Friday, July 06, 2007

Evangelical scandal

Ron Sider wrote a volume called The Scandal of the Evangelical Conscience. In his chapter on “The Depth of the Scandal” he starts off with a quote by Michael Horton: “Evangelical Christians are as likely to embrace lifestyles every bit as hedonistic, materialistic, self-centered, and sexually immoral as the world in general.” Then come the statistics and other data from the research:

  • Conservative protestants are more likely to divorce than the rest of the population and the rates are higher where conservative Protestants make up a higher percentage of the population in the country.

  • As evangelicals have gotten richer, we have spent more on ourselves and given smaller percentages to the church. Evangelicals give about two-fifths of a tithe.

  • Born-again adults cohabit with members of the opposite sex without marriage only a little lower than the general public.

  • 26 percent of traditional evangelicals do not think premarital sex is wrong and 13 percent says it is okay for married persons to have sex with someone other than one’s spouse.

  • The percentage of Christian men involved in pornography is not much different than that of the unsaved.

  • Coach Bill McCartney of the Promise Keepers thinks a major reason attendance dropped dramatically in his organization’s stadium events was their stand on racial reconciliation.

  • Husbands who attended conservative Protestant churches or held conservative theological views were no more or less likely to engage in domestic abuse than others. Theologically conservative Christians commit domestic abuse at least as often as the general public.

Sider also quotes Peter E. Gillquist who says that “All the evangelism in the world from a church that is not herself holy and righteous will not be worth a hill of beans in world-changing power.” Modern evangelicalism, is in a “modern Babylonian captivity and we do not yet know it.” But Sider ends with what he deems a “ray of hope.” Cited is research in the early nineties by George Gallup Jr. and Timothy Jones called The Saints Among Us. A twelve-question survey was used to identify heroic and faithful individual Christians.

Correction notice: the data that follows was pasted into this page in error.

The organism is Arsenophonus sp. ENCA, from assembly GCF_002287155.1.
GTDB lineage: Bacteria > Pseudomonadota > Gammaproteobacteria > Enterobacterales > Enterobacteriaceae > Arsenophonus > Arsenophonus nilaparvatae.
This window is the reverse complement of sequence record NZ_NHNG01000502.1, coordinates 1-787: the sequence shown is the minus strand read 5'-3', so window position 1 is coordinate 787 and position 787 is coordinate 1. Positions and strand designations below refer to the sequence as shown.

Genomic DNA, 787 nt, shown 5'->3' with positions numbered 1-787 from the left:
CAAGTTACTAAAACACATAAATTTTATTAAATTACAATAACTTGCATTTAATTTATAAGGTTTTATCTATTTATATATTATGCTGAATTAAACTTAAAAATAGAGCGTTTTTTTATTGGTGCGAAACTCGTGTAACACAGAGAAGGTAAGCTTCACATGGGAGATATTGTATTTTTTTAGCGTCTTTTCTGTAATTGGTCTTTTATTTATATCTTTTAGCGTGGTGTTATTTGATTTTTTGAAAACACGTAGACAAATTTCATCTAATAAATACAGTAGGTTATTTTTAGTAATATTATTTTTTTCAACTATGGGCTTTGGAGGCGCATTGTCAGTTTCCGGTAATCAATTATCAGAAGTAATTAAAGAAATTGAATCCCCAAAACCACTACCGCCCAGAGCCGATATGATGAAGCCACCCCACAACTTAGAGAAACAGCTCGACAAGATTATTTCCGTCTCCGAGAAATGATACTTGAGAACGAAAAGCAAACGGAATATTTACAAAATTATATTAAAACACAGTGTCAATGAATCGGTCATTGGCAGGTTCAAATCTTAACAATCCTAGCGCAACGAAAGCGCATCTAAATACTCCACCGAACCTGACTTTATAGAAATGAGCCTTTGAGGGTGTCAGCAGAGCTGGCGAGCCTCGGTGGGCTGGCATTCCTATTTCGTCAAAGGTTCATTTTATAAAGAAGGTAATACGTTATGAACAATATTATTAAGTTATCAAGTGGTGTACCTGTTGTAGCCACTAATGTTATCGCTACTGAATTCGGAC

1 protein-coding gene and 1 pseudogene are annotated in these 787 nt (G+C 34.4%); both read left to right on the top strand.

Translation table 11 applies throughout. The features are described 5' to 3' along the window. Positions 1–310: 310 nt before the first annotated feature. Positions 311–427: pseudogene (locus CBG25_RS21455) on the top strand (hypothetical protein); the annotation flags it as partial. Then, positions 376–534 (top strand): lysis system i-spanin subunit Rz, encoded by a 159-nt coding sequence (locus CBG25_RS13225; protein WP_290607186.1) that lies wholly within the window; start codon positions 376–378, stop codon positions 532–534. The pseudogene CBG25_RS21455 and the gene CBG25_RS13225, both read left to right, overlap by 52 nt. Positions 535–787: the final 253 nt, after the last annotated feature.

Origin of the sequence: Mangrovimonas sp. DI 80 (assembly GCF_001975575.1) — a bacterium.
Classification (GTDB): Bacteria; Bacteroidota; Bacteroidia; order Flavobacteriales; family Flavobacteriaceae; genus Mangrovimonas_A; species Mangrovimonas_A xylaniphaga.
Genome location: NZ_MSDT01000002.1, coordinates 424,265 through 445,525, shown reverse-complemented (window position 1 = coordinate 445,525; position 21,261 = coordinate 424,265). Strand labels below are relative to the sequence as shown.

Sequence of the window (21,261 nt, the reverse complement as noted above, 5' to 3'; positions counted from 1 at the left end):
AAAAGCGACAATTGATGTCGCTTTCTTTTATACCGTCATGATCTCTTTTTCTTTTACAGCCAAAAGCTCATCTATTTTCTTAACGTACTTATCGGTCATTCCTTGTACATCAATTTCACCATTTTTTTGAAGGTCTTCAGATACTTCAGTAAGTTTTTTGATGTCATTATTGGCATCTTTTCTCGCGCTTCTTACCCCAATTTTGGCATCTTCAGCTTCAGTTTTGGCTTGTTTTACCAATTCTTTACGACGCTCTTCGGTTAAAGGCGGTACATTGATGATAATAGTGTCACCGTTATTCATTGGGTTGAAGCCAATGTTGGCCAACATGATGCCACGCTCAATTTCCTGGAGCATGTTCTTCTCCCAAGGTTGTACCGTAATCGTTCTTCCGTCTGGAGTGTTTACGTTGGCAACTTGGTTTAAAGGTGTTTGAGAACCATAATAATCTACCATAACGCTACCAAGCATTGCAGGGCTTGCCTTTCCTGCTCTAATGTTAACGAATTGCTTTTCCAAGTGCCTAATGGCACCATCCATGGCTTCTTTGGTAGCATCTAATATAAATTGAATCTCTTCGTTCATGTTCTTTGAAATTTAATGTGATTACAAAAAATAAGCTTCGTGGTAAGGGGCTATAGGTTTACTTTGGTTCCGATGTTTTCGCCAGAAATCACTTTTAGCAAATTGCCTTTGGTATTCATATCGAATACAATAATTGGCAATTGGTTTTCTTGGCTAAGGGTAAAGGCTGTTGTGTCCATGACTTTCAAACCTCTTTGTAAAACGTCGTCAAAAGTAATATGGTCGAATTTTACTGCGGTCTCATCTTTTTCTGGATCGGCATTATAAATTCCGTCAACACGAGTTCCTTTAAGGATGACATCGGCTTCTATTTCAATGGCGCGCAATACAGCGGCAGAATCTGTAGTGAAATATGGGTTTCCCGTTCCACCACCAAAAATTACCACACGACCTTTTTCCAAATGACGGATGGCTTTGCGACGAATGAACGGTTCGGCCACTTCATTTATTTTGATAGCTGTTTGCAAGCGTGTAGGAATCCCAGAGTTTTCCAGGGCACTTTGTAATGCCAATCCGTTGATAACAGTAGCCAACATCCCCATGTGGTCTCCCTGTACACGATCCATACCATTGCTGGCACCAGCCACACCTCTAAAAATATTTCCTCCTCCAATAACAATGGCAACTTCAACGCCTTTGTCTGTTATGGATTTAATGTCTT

1. My religious faith is the most important influence in my life.
I seek God’s will through prayer.
3. I believe that God loves me even though I may not always obey him.
I try hard to put my religious beliefs into practice in my relations with all people, regardless of their backgrounds.
I receive comfort and support from my religious beliefs.
I believe that Jesus Christ was fully human and fully divine.
I wish my religious beliefs were stronger.
I believe in the full authority of the Bible.
I do things I don’t want to do because I believe it is the will of God.
God gives me the strength, that I would not otherwise have, to forgive people who have hurt me deeply.
I try to bring others to Christ through the way I live or through discussion or prayer.
12. I wish my relationships with other Christians were stronger.

“Saints” were those who agreed with every question. “Super-saints” was the name for those who agreed “strongly” with every question.

The “saints”, found Gallup and Jones, lived differently:

  • 42 percent of the strongly uncommitted (answered all questions with disagree or strongly disagree) spent “a good deal of time” helping needy people compared with 73 percent of the “saints” and 85 percent of the “super-saints”

  • 63 percent of the spiritually uncommitted reported they would not object to having a different race neighbor. But 84 percent of the “saints” and 93 percent of the “super-saints” said they would not object.

  • 71 percent of the spiritually uncommitted believed it is important to forgive people who had hurt them. 98 percent of the “saints” and 100 percent of the “supersaints” agreed.

  • 71 percent of the spiritually uncommitted and 100 percent of both the saints and supersaints “try to follow a strict moral code.”

The idea of “saints” for Gallup and Jones are what we call, in this volume, “witnesses.” The content of the “witness’” character is different and uncommon. And it makes a difference in life. Gallup/Jones says that

There appears to be a great deal of self-centered, provincial faith – extrinsic religion…that makes little difference in people’s lives. Extrinsic faith tends to be more institution-centered, and primarily something to be called on in crisis.

But, say the authors,

For a society tempted to think that only a highly visible few – the Billy Grahams and Mother Teresas – make a difference, our research shows otherwise. Our interviews with the friends, associates, and neighbors of the saints among us lead us to conclude that they have an impact on society far out of proportion to their numbers.



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